By Laura Colvin
Kuna Melba News editor
If a picture speaks a thousand words, Sharon Fisher’s new book speaks volumes about the history of Kuna.
What did Kuna’s first fleet of school buses look like? What did vendors hock at “Karnival Days” in 1915? What did the football team’s uniform look like in the 1930s? What kind of epidemic is said to have taken the lives of 11 children in Kuna’s earliest settlement?
And that’s just the beginning of the history Fisher included in the pages of “Kuna,” part of Arcadia Publishing’s popular “Images of America” series. “Kuna” is set for release July 9.
Fisher, a Kuna resident since 2002, said she hopes the book will help promote the community’s growing interest in learning about and preserving the local heritage.
“I hope it gives people an awareness and appreciation of our history,” said Fisher, who began working on the book about a year ago. “I hope, maybe, they’ll look around town and realize, ‘Wow, that building has been there a long time.’”
But the scope of “Kuna” reaches far beyond the city’s its buildings.
The book contains information and more than 180 photographs about the town’s early—albeit short-lived—settlement in the 1880s, along with the two massive projects that not only allowed for a rebirth of Kuna, but changed the way of life for many.
Fisher’s book also documents the area’s rich agricultural history and geographical interests, and contains biographical information on many of the early settlers who made significant contributions to establishing the town.
The list includes names even some of today’s youngest citizens will recognize; names such as D.R. Hubbard and Fremont Teed, each a namesake for one of Kuna’s seven current elementary schools.
“Kuna” also contains chapters on local housing, histories of school and church communities, and the evolution of downtown Kuna.
“I’ve always been interested in old stuff,” said Fisher, who lives in a 1946 farmhouse in Kuna, which she purchased partly because it reminded her of the home she grew up in. “When I look around town I wonder how many little farm houses just like mine were torn down to make room for subdivisions. It just breaks my heart.”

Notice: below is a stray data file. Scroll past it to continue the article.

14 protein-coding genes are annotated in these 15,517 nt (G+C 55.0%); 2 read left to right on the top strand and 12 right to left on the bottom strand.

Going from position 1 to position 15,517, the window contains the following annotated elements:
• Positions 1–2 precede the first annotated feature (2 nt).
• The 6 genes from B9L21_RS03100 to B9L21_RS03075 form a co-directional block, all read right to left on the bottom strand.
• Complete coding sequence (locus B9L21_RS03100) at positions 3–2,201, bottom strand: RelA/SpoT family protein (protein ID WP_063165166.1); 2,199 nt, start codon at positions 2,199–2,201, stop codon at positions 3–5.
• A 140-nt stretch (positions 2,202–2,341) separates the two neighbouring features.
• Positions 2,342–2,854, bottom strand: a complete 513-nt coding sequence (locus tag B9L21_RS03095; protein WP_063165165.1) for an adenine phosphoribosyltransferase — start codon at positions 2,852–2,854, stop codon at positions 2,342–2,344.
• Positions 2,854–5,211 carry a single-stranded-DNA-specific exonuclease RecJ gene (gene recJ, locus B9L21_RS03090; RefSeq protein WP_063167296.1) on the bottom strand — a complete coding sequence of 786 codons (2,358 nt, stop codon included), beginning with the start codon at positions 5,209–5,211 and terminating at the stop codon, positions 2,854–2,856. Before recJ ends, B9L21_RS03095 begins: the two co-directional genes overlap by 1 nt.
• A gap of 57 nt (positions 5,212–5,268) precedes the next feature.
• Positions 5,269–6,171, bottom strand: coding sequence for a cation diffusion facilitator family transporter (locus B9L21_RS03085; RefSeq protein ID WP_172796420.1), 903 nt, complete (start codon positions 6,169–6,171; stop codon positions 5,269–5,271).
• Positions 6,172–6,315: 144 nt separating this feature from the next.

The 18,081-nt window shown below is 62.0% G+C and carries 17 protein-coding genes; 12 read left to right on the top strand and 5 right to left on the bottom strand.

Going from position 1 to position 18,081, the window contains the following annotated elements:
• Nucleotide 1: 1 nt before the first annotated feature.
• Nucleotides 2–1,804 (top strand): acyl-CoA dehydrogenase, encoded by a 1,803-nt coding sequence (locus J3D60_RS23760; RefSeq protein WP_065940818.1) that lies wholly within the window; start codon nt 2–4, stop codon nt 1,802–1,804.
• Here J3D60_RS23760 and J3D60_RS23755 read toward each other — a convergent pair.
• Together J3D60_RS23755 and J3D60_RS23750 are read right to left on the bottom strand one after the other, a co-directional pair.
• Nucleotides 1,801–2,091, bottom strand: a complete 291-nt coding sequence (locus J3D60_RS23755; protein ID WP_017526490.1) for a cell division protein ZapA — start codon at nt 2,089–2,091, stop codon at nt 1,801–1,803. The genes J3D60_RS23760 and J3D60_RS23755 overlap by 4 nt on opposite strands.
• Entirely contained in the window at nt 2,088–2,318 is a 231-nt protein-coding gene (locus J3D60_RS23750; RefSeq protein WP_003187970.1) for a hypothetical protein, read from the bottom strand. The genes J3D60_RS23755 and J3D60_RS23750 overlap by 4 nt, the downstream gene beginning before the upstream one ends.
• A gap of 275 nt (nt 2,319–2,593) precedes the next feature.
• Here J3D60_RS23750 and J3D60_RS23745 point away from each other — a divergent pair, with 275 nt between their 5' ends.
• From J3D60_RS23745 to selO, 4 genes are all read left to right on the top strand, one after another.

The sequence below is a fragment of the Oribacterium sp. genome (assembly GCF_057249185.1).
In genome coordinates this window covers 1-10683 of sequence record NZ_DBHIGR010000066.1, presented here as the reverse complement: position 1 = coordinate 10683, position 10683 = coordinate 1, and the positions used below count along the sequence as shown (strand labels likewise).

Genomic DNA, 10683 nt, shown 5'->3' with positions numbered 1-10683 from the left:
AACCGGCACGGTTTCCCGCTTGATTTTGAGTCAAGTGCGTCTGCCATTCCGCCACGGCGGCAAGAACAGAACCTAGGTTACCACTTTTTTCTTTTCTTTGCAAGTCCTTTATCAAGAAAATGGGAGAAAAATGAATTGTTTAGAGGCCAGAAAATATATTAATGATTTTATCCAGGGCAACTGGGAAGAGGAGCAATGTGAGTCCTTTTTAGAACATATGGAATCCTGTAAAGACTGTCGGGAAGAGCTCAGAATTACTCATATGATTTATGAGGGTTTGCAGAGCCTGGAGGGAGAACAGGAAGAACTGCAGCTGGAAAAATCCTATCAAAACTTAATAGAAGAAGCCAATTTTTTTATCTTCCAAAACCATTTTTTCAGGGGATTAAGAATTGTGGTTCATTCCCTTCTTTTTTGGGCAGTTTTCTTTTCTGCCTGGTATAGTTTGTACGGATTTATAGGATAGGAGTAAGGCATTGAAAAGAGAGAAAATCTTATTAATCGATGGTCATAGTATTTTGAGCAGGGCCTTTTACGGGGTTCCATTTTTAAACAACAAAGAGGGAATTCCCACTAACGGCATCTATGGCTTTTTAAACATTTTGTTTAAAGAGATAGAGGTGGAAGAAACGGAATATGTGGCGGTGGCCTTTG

Fisher is the principal consultant for Gem State Community Development. She is a member of Preservation Idaho and of the National Trust for Historic Preservation, and has written about Kuna history for a variety of sources including the Kuna Melba News, This is Kuna, and Idaho magazine.
An appointment to the Ada County Historic Preservation Council, where she serves as secretary, allows her the opportunity not only to see, study and enjoy the county’s rich history and architectural treasures, but to take an active role in preservation.
That role also helped her see that when it comes to preserving the past, Kuna stacks up against any of its neighboring towns.
“People don’t realize how much history our town has,” Fisher said.
Copies of “Kuna,” will be available during Kuna Days, Aug. 3-4, and also available at the Kuna History Center and at the Kuna location of both Paul’s and Walgreen’s.
In the months ahead, Fisher will also make public appearances around the Treasure Valley to talk about and sign copies of her book.
“I was very fortunate to get all sorts of help from a lot of different people,” she said, noting her sources included many local people as well as former Kuna residents who moved away years ago, even a librarian from Seattle.
Fisher gives each his or her due in the book’s acknowledgment page.
“Kuna,” $21.99, is available from Arcadia Publishing at local retailers, online bookstores or through Arcadia Publishing at www.arcadiapublishing.com or 888-313-2665.
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